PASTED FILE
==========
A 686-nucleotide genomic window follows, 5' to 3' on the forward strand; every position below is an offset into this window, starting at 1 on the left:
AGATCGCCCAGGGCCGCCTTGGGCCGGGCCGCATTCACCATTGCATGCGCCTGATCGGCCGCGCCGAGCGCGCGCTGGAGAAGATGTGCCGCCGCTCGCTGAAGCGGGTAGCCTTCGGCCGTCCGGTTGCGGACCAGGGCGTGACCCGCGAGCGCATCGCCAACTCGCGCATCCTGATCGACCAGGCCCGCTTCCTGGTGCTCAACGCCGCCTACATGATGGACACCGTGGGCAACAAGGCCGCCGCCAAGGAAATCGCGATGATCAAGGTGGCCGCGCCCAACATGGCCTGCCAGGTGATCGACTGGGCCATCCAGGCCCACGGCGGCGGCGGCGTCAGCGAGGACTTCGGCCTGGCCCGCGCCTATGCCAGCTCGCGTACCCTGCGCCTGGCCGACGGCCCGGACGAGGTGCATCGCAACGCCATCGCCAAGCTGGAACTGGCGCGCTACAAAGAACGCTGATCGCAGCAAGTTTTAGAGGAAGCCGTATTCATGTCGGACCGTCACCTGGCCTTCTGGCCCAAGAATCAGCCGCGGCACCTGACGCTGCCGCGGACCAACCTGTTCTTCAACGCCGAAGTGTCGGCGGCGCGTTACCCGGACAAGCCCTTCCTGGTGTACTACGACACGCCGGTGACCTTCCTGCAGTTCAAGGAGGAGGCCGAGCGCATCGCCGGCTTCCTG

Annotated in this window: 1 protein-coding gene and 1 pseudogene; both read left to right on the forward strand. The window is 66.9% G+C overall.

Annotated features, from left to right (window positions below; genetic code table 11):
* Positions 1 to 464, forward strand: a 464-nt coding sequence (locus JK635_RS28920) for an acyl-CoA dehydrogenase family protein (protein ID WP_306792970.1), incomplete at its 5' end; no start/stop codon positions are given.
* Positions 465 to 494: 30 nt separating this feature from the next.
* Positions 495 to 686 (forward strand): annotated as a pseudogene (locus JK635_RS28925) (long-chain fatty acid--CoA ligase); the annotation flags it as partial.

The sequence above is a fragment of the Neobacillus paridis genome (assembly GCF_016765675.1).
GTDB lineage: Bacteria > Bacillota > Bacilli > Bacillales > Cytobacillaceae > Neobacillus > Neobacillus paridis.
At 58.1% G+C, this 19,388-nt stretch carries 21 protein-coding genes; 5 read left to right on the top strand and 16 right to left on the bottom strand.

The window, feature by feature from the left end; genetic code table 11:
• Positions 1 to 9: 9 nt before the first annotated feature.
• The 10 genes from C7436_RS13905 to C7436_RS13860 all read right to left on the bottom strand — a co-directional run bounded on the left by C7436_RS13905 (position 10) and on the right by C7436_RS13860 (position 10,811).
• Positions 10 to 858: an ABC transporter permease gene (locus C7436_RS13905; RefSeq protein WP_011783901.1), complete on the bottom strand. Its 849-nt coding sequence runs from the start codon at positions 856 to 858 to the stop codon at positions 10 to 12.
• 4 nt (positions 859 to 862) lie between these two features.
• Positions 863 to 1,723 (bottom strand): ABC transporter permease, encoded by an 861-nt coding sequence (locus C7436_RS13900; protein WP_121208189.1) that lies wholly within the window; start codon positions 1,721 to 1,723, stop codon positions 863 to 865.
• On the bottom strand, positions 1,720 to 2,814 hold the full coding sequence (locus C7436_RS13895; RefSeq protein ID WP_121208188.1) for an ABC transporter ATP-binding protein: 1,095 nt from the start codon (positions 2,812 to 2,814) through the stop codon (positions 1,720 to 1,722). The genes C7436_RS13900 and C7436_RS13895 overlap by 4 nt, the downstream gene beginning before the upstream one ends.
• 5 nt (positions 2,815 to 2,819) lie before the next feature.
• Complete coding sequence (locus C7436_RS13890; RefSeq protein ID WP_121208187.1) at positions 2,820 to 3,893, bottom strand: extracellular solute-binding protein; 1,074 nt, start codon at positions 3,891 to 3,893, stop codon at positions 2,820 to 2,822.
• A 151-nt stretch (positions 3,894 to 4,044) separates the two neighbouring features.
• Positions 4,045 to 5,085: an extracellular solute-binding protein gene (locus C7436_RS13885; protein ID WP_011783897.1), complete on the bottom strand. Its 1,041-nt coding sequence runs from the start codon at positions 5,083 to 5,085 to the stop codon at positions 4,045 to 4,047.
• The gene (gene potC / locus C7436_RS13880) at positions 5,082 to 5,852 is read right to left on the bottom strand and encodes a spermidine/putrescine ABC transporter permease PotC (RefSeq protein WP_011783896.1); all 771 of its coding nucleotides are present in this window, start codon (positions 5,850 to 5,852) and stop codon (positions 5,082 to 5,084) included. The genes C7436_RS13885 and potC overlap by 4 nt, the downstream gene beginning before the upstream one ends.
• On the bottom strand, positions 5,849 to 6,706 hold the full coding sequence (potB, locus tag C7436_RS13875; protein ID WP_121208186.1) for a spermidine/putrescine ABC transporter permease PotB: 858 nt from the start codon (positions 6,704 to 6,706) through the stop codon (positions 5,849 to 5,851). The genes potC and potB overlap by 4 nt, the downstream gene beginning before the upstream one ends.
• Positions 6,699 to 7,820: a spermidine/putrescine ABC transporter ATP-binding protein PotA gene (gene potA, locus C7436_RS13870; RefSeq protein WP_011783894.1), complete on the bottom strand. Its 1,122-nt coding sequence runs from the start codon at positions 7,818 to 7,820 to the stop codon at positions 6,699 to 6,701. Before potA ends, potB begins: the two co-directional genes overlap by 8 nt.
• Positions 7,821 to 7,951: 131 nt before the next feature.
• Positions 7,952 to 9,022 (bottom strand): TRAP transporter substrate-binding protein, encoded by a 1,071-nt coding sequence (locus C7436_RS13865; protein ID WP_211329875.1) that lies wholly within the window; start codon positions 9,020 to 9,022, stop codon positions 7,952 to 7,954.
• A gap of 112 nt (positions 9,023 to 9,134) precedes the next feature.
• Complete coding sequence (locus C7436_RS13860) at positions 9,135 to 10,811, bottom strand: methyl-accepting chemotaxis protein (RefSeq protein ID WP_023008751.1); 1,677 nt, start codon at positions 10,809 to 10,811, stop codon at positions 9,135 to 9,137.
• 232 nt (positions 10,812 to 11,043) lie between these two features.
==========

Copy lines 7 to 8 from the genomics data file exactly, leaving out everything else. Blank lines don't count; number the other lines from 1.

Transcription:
* Positions 495 to 686 (forward strand): annotated as a pseudogene (locus JK635_RS28925) (long-chain fatty acid--CoA ligase); the annotation flags it as partial.

The sequence above is a fragment of the Neobacillus paridis genome (assembly GCF_016765675.1).